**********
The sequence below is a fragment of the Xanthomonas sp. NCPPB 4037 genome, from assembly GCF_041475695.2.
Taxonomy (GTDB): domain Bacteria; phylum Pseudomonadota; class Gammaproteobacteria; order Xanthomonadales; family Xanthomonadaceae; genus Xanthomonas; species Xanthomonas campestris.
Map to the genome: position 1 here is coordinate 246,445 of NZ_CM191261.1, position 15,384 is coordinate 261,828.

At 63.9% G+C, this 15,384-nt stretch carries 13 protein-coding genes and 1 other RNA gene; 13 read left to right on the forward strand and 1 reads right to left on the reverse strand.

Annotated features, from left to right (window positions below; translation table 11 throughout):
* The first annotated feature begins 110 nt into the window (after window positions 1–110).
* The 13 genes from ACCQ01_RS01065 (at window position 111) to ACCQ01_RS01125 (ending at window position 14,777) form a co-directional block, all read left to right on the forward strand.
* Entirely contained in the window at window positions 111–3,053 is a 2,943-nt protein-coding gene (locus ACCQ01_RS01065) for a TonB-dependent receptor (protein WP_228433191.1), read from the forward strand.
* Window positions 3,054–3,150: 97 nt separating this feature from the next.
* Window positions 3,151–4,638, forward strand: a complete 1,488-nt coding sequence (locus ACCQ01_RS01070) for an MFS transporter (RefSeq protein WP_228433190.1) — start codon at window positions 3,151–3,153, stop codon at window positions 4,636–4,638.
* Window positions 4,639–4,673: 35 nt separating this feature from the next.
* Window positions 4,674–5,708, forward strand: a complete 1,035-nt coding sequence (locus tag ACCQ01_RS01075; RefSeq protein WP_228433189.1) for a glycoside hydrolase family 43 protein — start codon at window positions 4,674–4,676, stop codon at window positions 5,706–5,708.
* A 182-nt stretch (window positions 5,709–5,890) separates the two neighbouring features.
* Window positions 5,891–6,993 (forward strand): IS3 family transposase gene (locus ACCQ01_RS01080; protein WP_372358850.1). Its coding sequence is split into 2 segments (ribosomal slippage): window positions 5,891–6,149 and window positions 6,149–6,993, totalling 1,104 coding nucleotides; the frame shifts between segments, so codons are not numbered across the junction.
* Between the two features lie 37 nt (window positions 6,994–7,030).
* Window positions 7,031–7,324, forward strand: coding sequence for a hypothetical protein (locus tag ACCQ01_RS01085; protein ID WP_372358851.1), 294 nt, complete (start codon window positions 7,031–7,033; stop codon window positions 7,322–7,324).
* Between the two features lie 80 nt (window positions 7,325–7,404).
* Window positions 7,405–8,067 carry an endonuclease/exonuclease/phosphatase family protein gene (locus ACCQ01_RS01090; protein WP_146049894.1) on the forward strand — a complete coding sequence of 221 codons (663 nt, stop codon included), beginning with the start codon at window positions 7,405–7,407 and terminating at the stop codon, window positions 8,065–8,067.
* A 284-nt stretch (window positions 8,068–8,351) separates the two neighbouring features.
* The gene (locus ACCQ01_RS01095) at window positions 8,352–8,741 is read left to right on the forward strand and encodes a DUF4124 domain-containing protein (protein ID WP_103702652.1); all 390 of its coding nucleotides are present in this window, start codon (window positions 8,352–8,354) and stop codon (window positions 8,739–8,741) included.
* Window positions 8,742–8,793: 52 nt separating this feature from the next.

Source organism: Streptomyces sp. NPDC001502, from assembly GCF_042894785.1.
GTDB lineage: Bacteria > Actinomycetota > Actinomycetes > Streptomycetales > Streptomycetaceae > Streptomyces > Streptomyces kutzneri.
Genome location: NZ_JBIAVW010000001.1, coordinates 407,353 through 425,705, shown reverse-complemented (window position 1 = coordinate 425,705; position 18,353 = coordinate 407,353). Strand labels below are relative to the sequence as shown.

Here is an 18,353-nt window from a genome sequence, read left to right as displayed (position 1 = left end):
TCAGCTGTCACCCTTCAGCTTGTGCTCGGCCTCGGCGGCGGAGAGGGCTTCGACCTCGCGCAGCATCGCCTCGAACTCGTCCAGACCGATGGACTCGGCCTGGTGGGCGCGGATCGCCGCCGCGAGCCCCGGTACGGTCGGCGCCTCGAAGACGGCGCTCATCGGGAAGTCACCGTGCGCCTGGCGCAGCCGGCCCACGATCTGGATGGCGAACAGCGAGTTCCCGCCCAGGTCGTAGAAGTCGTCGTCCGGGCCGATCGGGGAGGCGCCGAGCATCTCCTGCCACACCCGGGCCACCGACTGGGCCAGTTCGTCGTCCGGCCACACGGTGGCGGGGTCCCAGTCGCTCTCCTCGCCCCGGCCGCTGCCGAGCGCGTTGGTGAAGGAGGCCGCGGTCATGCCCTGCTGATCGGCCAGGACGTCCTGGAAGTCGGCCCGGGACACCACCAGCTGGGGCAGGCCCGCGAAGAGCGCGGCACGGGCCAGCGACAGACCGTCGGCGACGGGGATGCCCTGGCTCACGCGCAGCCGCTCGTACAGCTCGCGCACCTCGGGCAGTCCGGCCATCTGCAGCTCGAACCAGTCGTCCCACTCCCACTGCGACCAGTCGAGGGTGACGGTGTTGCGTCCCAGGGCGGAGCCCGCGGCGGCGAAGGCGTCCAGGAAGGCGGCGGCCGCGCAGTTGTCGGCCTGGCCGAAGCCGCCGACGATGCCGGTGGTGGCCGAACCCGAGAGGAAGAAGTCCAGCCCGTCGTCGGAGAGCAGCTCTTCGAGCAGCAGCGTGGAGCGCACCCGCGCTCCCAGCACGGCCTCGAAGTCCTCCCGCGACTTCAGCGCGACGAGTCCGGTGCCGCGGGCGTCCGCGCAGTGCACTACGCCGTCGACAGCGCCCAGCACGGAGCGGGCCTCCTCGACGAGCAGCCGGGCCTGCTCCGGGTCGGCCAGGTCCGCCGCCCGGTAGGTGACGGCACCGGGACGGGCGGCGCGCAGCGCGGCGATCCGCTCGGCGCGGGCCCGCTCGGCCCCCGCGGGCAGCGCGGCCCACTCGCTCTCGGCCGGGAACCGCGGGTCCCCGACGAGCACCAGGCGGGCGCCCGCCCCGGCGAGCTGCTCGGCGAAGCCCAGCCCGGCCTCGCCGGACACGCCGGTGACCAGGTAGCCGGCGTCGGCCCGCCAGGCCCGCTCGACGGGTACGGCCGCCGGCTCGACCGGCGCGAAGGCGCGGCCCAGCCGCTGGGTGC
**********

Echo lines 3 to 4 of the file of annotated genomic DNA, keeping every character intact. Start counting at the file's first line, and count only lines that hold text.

Map to the genome: position 1 here is coordinate 246,445 of NZ_CM191261.1, position 15,384 is coordinate 261,828.

At 63.9% G+C, this 15,384-nt stretch carries 13 protein-coding genes and 1 other RNA gene; 13 read left to right on the forward strand and 1 reads right to left on the reverse strand.